Major financial players including JPMorgan Chase & Co. (JPM), Legg Mason Inc. and Capital Group Cos. plan to debut an emerging breed of exchange traded funds (ETFs), called active ETFs, that could dramatically reshape the industry. This effort by traditional stock pickers to attract client funds comes as investors flock to cheaper, passively managed products tied to indexes, as outlined by the Wall Street Journal. Skeptics cite lack of transparency as a key issue that may hurt the growth of these investment vehicles, but new “Shielded Alpha” ETFs may partly solve the problem. 

A New Stock Picker Strategy

Earlier this year, Precidian Investments received regulatory approval for the active ETF design. Unlike traditional transparent ETFs, these active ETFs, with the first set to debut by year-end, do not need to disclose investments each day. Instead, active ETFs are designed to release their updated positions on a quarterly basis, much life mutual funds. This prevents front-running of trades. This is why Jim Tambone, the chief distribution officer at Alger, an investment firm with ties to Precidian, calls active ETFs a “game changer” for the industry.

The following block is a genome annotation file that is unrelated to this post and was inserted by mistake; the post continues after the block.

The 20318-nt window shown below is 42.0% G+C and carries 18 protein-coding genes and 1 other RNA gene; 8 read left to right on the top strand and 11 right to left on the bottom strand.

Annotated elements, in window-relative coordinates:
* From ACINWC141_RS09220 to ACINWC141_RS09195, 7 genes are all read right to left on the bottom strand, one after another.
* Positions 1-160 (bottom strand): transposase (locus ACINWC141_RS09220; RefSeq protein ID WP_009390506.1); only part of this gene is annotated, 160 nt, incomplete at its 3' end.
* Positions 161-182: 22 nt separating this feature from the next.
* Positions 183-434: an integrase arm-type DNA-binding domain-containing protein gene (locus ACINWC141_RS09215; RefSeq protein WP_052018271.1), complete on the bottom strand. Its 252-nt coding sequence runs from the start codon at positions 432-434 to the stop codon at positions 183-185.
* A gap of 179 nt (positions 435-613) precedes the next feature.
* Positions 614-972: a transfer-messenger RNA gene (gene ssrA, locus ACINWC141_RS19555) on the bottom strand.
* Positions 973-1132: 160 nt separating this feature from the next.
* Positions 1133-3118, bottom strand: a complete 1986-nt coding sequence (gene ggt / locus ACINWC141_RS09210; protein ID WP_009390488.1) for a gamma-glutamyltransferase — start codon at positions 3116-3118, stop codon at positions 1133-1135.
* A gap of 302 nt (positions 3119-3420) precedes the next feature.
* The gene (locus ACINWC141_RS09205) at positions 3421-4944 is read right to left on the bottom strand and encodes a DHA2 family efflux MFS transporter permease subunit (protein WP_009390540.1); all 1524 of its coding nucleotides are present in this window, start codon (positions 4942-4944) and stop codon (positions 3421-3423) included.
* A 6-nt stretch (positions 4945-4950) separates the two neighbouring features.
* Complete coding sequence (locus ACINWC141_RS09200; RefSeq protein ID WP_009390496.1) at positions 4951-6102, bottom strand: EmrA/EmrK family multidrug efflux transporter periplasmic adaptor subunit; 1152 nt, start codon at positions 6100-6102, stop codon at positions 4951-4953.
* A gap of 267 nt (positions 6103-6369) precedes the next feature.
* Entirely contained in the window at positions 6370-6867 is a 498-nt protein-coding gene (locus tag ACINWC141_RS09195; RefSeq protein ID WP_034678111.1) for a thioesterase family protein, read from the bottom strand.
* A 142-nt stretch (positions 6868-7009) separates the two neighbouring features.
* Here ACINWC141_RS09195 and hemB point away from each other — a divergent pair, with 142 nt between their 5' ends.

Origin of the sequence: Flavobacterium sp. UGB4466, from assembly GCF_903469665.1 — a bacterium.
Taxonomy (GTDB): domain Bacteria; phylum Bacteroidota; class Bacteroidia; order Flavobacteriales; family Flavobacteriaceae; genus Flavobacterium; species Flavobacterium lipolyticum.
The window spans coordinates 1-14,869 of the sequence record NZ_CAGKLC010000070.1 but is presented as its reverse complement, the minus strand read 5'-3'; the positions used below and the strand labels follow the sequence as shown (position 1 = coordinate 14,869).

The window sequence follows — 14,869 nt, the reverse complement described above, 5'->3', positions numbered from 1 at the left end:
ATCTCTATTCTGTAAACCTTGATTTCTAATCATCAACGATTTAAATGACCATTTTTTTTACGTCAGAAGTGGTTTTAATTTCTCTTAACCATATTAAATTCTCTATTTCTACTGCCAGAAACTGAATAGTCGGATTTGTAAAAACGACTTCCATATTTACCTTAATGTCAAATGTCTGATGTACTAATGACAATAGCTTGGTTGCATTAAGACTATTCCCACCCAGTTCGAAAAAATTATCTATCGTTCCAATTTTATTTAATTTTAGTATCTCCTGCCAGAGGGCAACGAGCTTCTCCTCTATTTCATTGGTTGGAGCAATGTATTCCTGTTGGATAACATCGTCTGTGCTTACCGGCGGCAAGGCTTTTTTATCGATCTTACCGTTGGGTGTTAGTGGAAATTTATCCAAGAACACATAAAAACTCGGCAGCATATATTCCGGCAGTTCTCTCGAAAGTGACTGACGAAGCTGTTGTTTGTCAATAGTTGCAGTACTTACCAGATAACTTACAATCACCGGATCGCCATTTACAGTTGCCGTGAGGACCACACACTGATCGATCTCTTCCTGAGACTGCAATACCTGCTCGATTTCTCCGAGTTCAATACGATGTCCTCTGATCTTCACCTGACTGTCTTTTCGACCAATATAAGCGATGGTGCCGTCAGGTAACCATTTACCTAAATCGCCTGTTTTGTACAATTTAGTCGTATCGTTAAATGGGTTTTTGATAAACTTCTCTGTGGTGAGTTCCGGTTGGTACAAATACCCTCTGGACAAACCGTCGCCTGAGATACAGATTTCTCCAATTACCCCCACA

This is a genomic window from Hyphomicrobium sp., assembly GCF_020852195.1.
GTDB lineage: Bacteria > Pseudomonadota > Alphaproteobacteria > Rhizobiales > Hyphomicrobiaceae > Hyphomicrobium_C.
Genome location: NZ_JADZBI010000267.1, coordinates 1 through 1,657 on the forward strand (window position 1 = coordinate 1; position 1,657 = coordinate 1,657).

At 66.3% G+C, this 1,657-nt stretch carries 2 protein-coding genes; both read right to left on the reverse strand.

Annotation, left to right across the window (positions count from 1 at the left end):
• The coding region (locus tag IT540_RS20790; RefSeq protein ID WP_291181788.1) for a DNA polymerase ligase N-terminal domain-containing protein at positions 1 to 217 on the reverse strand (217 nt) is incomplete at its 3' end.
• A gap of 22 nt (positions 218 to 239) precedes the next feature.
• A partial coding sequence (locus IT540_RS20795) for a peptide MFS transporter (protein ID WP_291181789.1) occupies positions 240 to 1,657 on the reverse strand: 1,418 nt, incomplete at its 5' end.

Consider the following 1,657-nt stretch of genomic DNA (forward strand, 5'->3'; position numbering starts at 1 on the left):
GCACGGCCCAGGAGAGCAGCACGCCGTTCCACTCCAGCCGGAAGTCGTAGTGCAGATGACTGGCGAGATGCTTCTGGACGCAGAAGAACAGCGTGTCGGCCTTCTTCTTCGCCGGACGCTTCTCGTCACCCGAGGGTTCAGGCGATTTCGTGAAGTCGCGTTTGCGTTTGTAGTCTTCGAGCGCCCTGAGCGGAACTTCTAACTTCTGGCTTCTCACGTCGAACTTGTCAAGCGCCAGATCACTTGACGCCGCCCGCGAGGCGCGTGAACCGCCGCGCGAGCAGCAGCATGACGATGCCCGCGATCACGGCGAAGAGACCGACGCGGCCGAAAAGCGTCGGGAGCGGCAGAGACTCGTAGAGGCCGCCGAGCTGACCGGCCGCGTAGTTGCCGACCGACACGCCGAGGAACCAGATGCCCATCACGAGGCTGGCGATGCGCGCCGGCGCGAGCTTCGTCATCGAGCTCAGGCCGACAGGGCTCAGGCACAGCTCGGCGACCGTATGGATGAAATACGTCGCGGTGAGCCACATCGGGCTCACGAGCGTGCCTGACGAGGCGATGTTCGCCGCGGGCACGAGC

The “Shielded Alpha” ETF

But Tambone's confidence doesn't ensure success. Other investors are developing a new kind of active ETF that will be more transparent than the one designed by Precidian. The so-called “Shielded Alpha” ETF structure would make active ETFs more transparent and more attractive, as outlined by Barron’s. “Transparency has been the linchpin of the success of the ETF market today,” said Simon Goulet, co-founder of Blue Tractor Group, a financial-technology firm that is seeking SEC approval for “Shielded Alpha." Goulet adds, “Investors know what they’re getting and market makers and [ETF] authorized participants can understand the risks that they’re hedging when they create and redeem the basket of securities an ETF owns." 

Active managers typically prefer to keep their investment decisions private so that rivals do not steal their ideas. That’s where a “Shielded Alpha” ETF breaches the gap between regular, transparent ETFs, and Precidian’s non-transparent, actively managed ETF. An ETF employing "Shielded Alpha" would be required to disclose its holdings daily to investors. The main difference between this model and other active ETFs, however, is that it would not disclose precise weightings. This would offer investors peace of mind to know what their investments hold, yet protect stock pickers from front running. 

What’s Next

This kind of more transparent, active ETFs may be key to attracting stock pickers and new money for these funds. But while these vehicles may make inroads in the market, they are unlikely to win back the billions of dollars lost to low-cost, passive ETFs.